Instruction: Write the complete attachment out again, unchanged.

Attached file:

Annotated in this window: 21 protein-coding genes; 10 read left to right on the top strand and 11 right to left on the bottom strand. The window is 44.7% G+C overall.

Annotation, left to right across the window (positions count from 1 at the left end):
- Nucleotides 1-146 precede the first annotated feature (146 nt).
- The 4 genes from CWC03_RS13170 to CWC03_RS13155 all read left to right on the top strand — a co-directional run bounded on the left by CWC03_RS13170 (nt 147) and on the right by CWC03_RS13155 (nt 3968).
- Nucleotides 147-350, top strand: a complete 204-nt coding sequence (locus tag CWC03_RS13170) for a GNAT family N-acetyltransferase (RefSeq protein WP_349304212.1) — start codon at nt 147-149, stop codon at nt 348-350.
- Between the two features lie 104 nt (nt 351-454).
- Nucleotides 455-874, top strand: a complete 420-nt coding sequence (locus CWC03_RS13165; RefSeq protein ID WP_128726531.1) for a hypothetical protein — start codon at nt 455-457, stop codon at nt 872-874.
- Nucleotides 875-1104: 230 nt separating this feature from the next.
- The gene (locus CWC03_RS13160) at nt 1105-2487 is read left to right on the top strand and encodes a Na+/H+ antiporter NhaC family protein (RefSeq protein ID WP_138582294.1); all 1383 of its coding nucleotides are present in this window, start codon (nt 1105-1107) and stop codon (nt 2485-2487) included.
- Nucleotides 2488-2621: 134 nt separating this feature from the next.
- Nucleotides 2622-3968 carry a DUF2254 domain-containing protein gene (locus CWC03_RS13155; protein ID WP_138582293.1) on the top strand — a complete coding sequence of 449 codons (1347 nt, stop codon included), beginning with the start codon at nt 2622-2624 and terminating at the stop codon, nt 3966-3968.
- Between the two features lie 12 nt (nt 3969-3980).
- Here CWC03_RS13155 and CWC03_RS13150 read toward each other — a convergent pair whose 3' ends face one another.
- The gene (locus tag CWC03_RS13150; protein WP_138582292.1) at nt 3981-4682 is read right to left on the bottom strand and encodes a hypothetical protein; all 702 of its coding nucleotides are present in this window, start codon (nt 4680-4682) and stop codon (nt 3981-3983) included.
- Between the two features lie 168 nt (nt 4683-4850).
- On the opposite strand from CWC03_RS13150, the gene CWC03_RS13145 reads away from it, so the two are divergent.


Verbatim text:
Annotated in this window: 21 protein-coding genes; 10 read left to right on the top strand and 11 right to left on the bottom strand. The window is 44.7% G+C overall.

Annotation, left to right across the window (positions count from 1 at the left end):
- Nucleotides 1-146 precede the first annotated feature (146 nt).
- The 4 genes from CWC03_RS13170 to CWC03_RS13155 all read left to right on the top strand — a co-directional run bounded on the left by CWC03_RS13170 (nt 147) and on the right by CWC03_RS13155 (nt 3968).
- Nucleotides 147-350, top strand: a complete 204-nt coding sequence (locus tag CWC03_RS13170) for a GNAT family N-acetyltransferase (RefSeq protein WP_349304212.1) — start codon at nt 147-149, stop codon at nt 348-350.
- Between the two features lie 104 nt (nt 351-454).
- Nucleotides 455-874, top strand: a complete 420-nt coding sequence (locus CWC03_RS13165; RefSeq protein ID WP_128726531.1) for a hypothetical protein — start codon at nt 455-457, stop codon at nt 872-874.
- Nucleotides 875-1104: 230 nt separating this feature from the next.
- The gene (locus CWC03_RS13160) at nt 1105-2487 is read left to right on the top strand and encodes a Na+/H+ antiporter NhaC family protein (RefSeq protein ID WP_138582294.1); all 1383 of its coding nucleotides are present in this window, start codon (nt 1105-1107) and stop codon (nt 2485-2487) included.
- Nucleotides 2488-2621: 134 nt separating this feature from the next.
- Nucleotides 2622-3968 carry a DUF2254 domain-containing protein gene (locus CWC03_RS13155; protein ID WP_138582293.1) on the top strand — a complete coding sequence of 449 codons (1347 nt, stop codon included), beginning with the start codon at nt 2622-2624 and terminating at the stop codon, nt 3966-3968.
- Between the two features lie 12 nt (nt 3969-3980).
- Here CWC03_RS13155 and CWC03_RS13150 read toward each other — a convergent pair whose 3' ends face one another.
- The gene (locus tag CWC03_RS13150; protein WP_138582292.1) at nt 3981-4682 is read right to left on the bottom strand and encodes a hypothetical protein; all 702 of its coding nucleotides are present in this window, start codon (nt 4680-4682) and stop codon (nt 3981-3983) included.
- Between the two features lie 168 nt (nt 4683-4850).
- On the opposite strand from CWC03_RS13150, the gene CWC03_RS13145 reads away from it, so the two are divergent.